Unsurprisingly, a growing number of producers are wondering whether packing capacity can keep up with the expanding beef herd.

“Plants will add additional slaughter hours to manage the extra supply through 2019,” says Trevor Amen, CoBank animal protein economist. “The biggest potential concerns—as the industry drifts closer to maximum packing capacity—are labor availability and temporary plant closures for unforeseen maintenance issues.”

In a new report from CoBank’s Knowledge Exchange Division, Amen explains Saturday slaughter hours steadily increased since the middle of 2016. He adds that processors are expected to increase investments in automation and robotics to reduce the risk of skilled labor shortages.

Packers have proven their ability to meet the need so far this year with multiple weeks of fed cattle slaughter above 500,000 head.

Although the nation’s cowherd continues to expand, Amen says the industry has the capability to meet beef packing capacity needs without reopening shuttered plants or constructing additional facilities.

Expansion is most aggressive in history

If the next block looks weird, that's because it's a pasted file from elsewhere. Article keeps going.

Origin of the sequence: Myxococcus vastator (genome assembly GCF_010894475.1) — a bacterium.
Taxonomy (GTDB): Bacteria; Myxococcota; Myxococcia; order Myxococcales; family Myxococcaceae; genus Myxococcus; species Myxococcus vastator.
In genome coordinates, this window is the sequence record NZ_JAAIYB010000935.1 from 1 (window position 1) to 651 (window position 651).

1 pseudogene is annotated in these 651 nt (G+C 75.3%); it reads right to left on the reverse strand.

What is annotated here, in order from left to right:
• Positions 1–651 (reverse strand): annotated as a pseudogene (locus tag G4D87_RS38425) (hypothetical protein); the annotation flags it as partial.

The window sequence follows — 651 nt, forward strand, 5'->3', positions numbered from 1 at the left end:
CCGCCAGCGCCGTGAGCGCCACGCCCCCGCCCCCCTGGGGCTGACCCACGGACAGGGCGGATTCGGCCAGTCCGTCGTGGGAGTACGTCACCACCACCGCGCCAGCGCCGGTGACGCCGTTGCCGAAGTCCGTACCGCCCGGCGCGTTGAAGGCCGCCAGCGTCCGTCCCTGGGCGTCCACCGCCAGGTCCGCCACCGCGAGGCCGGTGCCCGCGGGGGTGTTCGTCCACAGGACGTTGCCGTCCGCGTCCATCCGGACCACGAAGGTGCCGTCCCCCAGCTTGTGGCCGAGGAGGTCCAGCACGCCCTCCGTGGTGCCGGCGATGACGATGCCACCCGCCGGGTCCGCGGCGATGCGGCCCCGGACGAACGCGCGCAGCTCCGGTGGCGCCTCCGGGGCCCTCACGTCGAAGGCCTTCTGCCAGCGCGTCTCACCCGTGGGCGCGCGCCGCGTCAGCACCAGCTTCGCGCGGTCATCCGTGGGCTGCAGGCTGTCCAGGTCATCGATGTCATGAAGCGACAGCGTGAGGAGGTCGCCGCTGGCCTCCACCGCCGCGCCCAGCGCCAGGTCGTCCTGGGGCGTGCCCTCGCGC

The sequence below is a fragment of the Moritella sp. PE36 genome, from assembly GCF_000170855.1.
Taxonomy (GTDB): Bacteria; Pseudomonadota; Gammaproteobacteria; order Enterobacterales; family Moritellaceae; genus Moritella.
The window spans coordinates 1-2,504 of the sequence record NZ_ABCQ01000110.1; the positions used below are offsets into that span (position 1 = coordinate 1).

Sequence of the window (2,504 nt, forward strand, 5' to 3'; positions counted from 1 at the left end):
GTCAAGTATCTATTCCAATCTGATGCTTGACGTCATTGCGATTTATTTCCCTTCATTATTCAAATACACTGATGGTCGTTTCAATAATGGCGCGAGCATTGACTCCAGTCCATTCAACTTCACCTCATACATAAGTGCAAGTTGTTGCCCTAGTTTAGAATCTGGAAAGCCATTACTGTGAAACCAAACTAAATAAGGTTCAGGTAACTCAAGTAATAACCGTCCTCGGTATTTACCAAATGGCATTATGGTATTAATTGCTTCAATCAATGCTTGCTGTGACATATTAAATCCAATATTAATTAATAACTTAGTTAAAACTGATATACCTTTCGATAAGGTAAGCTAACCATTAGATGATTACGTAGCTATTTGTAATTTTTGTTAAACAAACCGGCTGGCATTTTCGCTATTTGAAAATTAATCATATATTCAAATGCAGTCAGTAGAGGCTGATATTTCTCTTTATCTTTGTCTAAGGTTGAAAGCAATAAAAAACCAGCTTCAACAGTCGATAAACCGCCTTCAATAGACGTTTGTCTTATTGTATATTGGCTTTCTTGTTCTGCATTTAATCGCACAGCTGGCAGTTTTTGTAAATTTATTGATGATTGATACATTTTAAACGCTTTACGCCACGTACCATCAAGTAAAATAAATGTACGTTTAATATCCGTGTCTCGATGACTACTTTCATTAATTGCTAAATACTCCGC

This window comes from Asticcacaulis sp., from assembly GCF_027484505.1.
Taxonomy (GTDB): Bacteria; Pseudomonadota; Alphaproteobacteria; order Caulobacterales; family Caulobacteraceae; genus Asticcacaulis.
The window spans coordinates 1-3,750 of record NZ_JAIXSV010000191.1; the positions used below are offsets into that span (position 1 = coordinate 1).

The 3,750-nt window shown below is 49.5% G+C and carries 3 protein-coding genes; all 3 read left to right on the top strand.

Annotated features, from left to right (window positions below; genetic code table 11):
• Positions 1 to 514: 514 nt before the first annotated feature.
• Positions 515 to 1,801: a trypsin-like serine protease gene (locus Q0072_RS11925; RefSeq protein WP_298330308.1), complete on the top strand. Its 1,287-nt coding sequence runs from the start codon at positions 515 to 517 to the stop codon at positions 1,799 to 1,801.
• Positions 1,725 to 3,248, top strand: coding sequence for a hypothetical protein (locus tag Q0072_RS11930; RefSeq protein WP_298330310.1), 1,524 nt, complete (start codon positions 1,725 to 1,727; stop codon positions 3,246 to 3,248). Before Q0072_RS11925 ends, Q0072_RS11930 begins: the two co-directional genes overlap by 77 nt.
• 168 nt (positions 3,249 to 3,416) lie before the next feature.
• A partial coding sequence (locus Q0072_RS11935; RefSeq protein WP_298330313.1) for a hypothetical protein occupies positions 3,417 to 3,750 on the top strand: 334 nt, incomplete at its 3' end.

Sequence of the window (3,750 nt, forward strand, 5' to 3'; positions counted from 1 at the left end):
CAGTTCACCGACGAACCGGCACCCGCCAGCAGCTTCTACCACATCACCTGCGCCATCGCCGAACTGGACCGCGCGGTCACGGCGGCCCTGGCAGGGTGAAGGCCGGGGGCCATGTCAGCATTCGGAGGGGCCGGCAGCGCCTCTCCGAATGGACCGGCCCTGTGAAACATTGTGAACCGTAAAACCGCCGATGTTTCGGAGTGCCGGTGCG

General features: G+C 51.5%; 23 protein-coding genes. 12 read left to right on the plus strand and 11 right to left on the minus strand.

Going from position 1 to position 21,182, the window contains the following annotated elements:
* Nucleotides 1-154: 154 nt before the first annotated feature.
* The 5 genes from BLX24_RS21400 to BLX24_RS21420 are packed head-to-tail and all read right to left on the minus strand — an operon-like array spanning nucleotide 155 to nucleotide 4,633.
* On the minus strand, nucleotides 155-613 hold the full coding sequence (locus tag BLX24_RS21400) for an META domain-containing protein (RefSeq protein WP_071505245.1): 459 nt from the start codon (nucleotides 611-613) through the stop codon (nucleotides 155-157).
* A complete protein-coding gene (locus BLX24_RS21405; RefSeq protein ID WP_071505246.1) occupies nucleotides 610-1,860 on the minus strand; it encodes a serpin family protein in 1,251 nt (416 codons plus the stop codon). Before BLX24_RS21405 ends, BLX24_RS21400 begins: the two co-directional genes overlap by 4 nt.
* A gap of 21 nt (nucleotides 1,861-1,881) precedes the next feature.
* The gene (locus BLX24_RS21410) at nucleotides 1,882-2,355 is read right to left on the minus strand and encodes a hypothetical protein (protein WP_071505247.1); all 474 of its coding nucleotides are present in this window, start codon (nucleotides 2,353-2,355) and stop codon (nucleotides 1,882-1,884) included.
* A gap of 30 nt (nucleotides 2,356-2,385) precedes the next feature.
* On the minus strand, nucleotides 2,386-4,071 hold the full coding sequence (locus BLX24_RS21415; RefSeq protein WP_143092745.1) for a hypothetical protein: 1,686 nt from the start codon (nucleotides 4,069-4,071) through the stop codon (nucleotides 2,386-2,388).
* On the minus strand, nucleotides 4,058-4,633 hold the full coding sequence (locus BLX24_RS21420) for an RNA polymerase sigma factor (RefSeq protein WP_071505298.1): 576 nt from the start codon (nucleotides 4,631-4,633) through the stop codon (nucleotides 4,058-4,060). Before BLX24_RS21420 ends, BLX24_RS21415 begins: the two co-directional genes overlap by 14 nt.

“The beef herd expansion we’ve seen from 2014 to 2017 has been the most aggressive three-year start to any expansion on record,” Amen says. “Recent slaughter numbers and the cattle on feed mix indicate the expansion rate is slowing, but barring any significant export market disruptions or weather events, expansion will continue through the end of the decade.”

USDA estimates the 2017 calf crop will top 36 million head, an increase of 2.9% over 2016 and an 8.3% increase compared to the cyclical low calf crop in 2014.

CoBank forecasts beef production to increase another 3-5% in 2018 and 2019.

Consequently, Amen emphasizes demand—beyond expectations so far this year—is critical, especially export demand.

“Export demand has been strong,” Amen explains. “Momentum has been building since July 2016 and forecasts continue to adjust upward for the remainder of this year. Combined with decreased imports, we’re experiencing a more favorable net trade balance and keeping domestic per capita supplies in check while supporting prices levels.”

According to Amen, U.S. beef exports are on pace to increase 7-9% this year and 5-7% next year. 

As usual, added opportunity comes with extra risk. In this case, Amen explains that increasing dependence on export markets offers significant growth opportunities for the industry, but also increases the uncertainty and risk of domestic oversupply.

Look in the November issue of BEEF for more insights from Amen and others regarding current beef packing capacity relative to herd expansion.